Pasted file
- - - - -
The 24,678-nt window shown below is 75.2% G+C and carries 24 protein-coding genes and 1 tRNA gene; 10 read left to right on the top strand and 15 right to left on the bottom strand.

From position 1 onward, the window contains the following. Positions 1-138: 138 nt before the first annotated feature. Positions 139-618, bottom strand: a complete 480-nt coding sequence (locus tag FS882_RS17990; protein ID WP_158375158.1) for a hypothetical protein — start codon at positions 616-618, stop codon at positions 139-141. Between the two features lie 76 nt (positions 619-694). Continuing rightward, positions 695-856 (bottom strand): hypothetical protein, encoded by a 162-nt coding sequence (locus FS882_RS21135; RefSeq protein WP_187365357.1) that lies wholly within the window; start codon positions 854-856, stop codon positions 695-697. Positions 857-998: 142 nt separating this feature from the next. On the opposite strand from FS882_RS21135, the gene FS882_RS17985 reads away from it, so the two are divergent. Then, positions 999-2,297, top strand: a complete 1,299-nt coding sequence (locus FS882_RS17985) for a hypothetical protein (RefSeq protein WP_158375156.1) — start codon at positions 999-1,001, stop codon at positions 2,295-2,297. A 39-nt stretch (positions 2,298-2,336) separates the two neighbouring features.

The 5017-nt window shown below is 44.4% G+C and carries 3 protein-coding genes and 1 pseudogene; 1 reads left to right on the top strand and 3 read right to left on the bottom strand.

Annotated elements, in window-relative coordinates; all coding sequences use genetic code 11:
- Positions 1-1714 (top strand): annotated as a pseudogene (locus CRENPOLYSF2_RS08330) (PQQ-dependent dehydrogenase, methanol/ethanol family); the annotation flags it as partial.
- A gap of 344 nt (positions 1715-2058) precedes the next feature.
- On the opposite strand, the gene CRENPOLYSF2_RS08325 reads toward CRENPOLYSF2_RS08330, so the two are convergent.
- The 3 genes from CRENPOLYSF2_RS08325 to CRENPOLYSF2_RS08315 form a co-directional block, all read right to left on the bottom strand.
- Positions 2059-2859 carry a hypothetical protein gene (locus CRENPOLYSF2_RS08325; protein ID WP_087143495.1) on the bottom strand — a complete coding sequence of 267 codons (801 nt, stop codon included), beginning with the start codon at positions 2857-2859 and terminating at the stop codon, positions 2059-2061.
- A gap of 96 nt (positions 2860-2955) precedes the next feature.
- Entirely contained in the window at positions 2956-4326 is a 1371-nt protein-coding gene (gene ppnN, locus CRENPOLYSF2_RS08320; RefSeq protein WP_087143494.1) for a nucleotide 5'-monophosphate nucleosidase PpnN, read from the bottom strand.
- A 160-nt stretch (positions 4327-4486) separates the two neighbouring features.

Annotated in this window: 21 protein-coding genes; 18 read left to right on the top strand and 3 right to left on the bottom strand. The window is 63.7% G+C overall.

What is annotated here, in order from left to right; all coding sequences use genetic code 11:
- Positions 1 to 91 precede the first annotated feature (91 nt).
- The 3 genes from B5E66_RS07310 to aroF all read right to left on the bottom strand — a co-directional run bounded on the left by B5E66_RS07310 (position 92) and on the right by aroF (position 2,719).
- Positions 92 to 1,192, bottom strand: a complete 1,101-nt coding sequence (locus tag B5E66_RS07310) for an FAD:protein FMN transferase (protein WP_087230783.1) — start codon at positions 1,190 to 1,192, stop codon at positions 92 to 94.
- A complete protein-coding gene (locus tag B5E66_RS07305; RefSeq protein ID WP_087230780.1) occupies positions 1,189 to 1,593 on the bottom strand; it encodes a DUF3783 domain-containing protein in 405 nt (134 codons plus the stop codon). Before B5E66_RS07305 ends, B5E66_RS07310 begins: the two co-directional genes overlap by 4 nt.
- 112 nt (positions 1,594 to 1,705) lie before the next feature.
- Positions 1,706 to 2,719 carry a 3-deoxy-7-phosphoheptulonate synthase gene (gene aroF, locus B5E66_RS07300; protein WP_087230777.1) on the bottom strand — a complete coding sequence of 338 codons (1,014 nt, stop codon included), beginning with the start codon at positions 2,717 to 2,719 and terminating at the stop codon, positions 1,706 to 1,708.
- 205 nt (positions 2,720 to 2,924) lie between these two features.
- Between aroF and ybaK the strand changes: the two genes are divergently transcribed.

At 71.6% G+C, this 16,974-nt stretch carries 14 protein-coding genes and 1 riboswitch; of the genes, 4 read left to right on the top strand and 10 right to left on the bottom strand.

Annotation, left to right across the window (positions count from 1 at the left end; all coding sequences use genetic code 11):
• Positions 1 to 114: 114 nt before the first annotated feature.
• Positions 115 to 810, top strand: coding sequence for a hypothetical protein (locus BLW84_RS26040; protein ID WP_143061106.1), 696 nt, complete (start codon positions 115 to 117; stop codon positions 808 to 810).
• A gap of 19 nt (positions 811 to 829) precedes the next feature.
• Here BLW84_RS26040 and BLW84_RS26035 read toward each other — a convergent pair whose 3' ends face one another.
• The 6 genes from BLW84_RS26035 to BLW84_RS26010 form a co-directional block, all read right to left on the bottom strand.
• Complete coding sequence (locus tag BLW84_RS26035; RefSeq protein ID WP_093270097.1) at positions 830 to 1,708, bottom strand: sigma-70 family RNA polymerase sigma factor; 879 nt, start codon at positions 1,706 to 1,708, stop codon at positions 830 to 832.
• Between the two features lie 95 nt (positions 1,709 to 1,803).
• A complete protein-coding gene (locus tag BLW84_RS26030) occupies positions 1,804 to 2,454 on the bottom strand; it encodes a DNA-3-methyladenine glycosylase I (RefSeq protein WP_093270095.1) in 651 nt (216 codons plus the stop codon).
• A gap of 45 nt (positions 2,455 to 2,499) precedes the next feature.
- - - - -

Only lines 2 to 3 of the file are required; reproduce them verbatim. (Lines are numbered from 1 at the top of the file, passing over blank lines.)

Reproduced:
From position 1 onward, the window contains the following. Positions 1-138: 138 nt before the first annotated feature. Positions 139-618, bottom strand: a complete 480-nt coding sequence (locus tag FS882_RS17990; protein ID WP_158375158.1) for a hypothetical protein — start codon at positions 616-618, stop codon at positions 139-141. Between the two features lie 76 nt (positions 619-694). Continuing rightward, positions 695-856 (bottom strand): hypothetical protein, encoded by a 162-nt coding sequence (locus FS882_RS21135; RefSeq protein WP_187365357.1) that lies wholly within the window; start codon positions 854-856, stop codon positions 695-697. Positions 857-998: 142 nt separating this feature from the next. On the opposite strand from FS882_RS21135, the gene FS882_RS17985 reads away from it, so the two are divergent. Then, positions 999-2,297, top strand: a complete 1,299-nt coding sequence (locus FS882_RS17985) for a hypothetical protein (RefSeq protein WP_158375156.1) — start codon at positions 999-1,001, stop codon at positions 2,295-2,297. A 39-nt stretch (positions 2,298-2,336) separates the two neighbouring features.

The 5017-nt window shown below is 44.4% G+C and carries 3 protein-coding genes and 1 pseudogene; 1 reads left to right on the top strand and 3 read right to left on the bottom strand.